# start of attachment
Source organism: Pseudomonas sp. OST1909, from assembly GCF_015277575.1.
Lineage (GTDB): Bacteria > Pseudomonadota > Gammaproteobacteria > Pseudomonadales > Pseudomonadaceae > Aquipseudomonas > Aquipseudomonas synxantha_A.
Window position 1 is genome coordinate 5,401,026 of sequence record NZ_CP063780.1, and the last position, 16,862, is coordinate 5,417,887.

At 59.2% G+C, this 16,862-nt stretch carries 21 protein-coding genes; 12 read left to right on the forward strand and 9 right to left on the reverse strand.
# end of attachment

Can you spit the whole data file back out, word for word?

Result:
Source organism: Pseudomonas sp. OST1909, from assembly GCF_015277575.1.
Lineage (GTDB): Bacteria > Pseudomonadota > Gammaproteobacteria > Pseudomonadales > Pseudomonadaceae > Aquipseudomonas > Aquipseudomonas synxantha_A.
Window position 1 is genome coordinate 5,401,026 of sequence record NZ_CP063780.1, and the last position, 16,862, is coordinate 5,417,887.

At 59.2% G+C, this 16,862-nt stretch carries 21 protein-coding genes; 12 read left to right on the forward strand and 9 right to left on the reverse strand.